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Hollins v Russell (2003)

Hollins v Russell (2003)

Court of Appeal
Date: 22/05/03

The Issues: Because of the large number of challenges to CFAs by Defendants, the Civil Appeals Office brought together a number of appeals raising important issues. Three issues were considered: (1) the circumstances in which, in detailed assessment proceedings, a court should force a successful Claimant “to its election”, (force the Claimant to elect either to disclose its CFA to the defendant or to try to prove its compliance with CFA Regulations by other means and/or ask the Court to take account of the fact that the Claimant may have a legitimate interest in not disclosing the CFA); (2) the proper construction of the words “satisfies all of the conditions applicable to it” in s58(1) of the Courts and Legal Services Act 1990, and whether costs and disbursements are recoverable in the event of non-compliance; and (3) whether on the facts of these particular cases, the requirements of CFA Regulations 2, 3 and 4 had been complied with.

Held: (1) Where there was a CFA a costs judge should normally exercise his discretion to require the successful Claimant (subject to their right of election) to produce a copy of the CFA. (Paras. 61 & 82) If necessary the CFA could be edited to remove any confidential information (Para. 72). Attendance notes showing compliance with regulation 4 should not ordinarily be disclosed; (2) In accordance with the indemnity principle, if a solicitor could not enforce a CFA against his client then any costs and disbursements provided for in the CFA could not be recovered from the other side. (3) The key question in considering whether the CFA was enforceable was whether any breach of the regulations had a material adverse effect either on the protection afforded to the client or upon the proper administration of Justice.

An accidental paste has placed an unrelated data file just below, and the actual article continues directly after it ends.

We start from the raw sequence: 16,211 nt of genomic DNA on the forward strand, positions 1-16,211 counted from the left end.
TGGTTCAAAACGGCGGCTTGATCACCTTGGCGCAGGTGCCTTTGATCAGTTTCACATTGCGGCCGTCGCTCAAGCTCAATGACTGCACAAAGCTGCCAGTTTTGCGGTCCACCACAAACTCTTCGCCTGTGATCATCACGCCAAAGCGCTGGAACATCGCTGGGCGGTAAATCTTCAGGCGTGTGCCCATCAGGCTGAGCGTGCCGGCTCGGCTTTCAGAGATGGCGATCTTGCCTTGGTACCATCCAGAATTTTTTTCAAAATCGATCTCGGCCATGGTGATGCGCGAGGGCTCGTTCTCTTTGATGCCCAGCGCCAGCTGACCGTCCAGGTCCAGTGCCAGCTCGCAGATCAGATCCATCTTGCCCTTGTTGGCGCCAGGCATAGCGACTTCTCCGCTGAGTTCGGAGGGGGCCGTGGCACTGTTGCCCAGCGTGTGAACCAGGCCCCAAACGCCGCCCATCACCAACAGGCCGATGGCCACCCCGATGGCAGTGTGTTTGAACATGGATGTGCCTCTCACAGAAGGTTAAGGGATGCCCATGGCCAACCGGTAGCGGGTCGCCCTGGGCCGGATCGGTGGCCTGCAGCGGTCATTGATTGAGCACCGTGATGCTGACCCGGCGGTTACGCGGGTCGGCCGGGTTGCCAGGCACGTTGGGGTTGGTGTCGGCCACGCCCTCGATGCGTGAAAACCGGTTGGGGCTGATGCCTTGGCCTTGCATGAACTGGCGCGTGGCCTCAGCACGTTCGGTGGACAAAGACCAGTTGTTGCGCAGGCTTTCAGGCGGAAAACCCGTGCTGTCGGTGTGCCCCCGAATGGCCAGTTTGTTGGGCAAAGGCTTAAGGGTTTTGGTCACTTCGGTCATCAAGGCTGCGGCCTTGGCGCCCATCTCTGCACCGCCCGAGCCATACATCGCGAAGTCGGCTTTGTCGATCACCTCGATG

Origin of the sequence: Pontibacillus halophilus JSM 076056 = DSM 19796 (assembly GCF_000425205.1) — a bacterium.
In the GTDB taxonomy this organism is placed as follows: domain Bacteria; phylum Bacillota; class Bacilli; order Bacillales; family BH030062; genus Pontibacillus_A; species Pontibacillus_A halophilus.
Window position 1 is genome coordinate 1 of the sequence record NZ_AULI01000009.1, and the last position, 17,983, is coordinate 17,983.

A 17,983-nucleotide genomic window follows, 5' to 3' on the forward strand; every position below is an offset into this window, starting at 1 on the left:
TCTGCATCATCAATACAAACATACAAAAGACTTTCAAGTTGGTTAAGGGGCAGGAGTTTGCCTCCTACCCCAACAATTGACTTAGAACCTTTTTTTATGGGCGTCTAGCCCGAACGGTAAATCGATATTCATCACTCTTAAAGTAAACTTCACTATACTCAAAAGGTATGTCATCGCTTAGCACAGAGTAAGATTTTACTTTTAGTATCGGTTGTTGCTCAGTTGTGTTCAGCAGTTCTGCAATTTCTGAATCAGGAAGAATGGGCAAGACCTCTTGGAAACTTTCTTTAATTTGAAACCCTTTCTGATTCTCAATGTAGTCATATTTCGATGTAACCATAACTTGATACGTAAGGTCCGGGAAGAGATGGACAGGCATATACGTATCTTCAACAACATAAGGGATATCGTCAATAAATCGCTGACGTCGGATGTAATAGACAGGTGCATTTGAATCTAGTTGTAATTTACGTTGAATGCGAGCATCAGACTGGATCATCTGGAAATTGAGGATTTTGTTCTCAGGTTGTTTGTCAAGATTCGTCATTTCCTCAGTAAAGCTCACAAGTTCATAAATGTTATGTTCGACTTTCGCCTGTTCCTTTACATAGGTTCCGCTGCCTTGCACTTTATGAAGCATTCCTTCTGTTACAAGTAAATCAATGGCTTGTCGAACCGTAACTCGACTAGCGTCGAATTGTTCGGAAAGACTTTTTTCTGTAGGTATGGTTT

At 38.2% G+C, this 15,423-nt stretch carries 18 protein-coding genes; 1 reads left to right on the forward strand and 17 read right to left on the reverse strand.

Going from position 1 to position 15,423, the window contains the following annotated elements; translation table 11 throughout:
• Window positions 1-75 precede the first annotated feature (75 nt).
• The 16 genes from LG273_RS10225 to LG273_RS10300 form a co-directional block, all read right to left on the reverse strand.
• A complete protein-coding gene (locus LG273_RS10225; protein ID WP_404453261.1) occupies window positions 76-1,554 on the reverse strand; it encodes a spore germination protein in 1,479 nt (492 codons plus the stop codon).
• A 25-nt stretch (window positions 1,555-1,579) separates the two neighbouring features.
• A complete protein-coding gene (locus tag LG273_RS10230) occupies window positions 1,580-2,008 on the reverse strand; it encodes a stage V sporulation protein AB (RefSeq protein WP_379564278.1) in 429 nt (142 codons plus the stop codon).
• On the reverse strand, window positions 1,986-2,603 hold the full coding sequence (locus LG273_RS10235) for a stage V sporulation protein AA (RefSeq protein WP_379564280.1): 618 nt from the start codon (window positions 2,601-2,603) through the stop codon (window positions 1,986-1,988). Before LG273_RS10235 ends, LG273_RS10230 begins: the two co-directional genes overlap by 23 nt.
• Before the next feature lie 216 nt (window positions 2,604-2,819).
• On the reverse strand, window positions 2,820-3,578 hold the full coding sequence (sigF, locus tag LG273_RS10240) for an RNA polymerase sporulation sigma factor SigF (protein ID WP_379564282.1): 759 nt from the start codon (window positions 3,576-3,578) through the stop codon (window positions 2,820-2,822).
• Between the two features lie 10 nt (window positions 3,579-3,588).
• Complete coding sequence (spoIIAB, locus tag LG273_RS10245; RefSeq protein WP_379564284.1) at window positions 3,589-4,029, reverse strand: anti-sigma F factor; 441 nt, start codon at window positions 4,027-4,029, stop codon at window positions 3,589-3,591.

Comment: (1) This decision in relation to CFA disclosure was made prior to the Conditional Fee and Collective Conditional Fee Regulations 2000 being revoked in November 2005. For the position after November 2005 see Ashley Cole V News Group Newspapers – 2007.

NB. The fact that the CFA should be disclosed did NOT override the strong presumption that the normal certificate given on a bill of costs meant the bill was correct - Bailey v IBC Vehicles [1983] 2 All ER 570. The Defendant must still therefore raise a genuine dispute before the Court will enter into a lengthy examination of whether a CFA is valid BUT the Defendant may of course be able to do so once it has seen the CFA.

N.B. Where there is a suspicion that a CFA is unenforceable because of a failure to comply with the pre November 2005 regime, attention is drawn to the recent case of Forde v Birmingham CC (2009. Here the High Court allowed recovery of costs under a second, retrospective, CFA, which was entered into because of doubts over the validity of the first CFA.

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